Cape pastor saw Anderson ejected from Botswana

By Genevieve Serra Time of article published Sep 22, 2016

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Cape Town - Cape Flats pastor Oscar Bougardt said he watched as immigration authorities led “kill-the-gays” Pastor Steven Anderson out of the country at a Botswana airport on Tuesday.

Bougardt was invited by Anderson to the neighbouring country this week after the latter was banned from entering South Africa last week by Home Affairs Minister Malusi Gibaga due to his hate speech.

This following an outcry by the LGBTI community and the SA Human Rights Commission together with an online petition.

Anderson of the Faithful Word Baptist church and 20 of his flock arrived in Botswana on a “soul winning” campaign last Thursday.

Bougardt, of the Calvary Hope Ministries in Strandfontein, who was previously sued for R1 million for preaching against homosexuality, offered the controversial American accommodation in Cape Town after a local hotel cancelled his reservation.

He described his brief meeting with the American.

“He paid for my flight and accommodation at a hotel after he invited me to Botswana as his guest,” he said. “He is so humble and slept in a place among the locals because I was his guest. He and his members met me at the airport and we drove to the hotel. We had a 40-minute conversation discussing the future of churches in Africa.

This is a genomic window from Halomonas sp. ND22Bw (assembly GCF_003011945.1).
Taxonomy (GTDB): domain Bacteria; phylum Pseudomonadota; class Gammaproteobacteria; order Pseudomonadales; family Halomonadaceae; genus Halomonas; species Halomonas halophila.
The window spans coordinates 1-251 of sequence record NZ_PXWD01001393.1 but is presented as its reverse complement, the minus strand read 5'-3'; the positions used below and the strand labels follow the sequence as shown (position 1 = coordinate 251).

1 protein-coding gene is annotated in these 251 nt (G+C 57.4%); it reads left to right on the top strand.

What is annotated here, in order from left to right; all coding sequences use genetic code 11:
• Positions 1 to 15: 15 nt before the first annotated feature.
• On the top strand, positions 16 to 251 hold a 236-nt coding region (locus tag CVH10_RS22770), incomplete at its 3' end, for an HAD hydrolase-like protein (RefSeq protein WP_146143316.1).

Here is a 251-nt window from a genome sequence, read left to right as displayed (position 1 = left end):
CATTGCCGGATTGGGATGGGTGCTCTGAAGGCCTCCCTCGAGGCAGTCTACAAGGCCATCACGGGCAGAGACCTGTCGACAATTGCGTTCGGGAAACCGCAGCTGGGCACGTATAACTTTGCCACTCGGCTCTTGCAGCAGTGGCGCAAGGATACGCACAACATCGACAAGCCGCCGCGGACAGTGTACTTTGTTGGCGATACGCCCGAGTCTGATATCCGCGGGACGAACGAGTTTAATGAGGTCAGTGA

“He let me call my wife from his cellphone to let her know I am safe.

“I was speaking to her in Afrikaans and when I ended the call, he said to me: “Jy praat ook Afrikaans (You also speak Afrikaans) and spoke two sentences in Afrikaans; he did a good job of it in his American accent.”

“The plan was that we meet after his radio show the Tuesday to discuss that and his documentary he was filming.”

Bougardt was flying out of Gaborone’s Sir Seretse Khama International Airport on Tuesday afternoon when he saw authorities deporting Anderson.

“At 1pm while I sat in the foyer at the hotel, I saw the news that he was being deported,” he said.

“I believe this happened because of an influence from a neighbouring country.

“At 2.30pm, I saw Anderson with immigration, they let him leave without his clothing and he wasn’t even allowed to speak to me.

“He was boarded on an Ethiopian flight.”

Bougardt said he asked Anderson if he had really called for homosexuals to be executed after 49 people were gunned down in a gay nightclub in Orlando, Florida, in June.

“He said that he said he didn’t feel sorry for them dying in the shooting, but that the media turned his words around,” explains Bougardt.

Daily Voice

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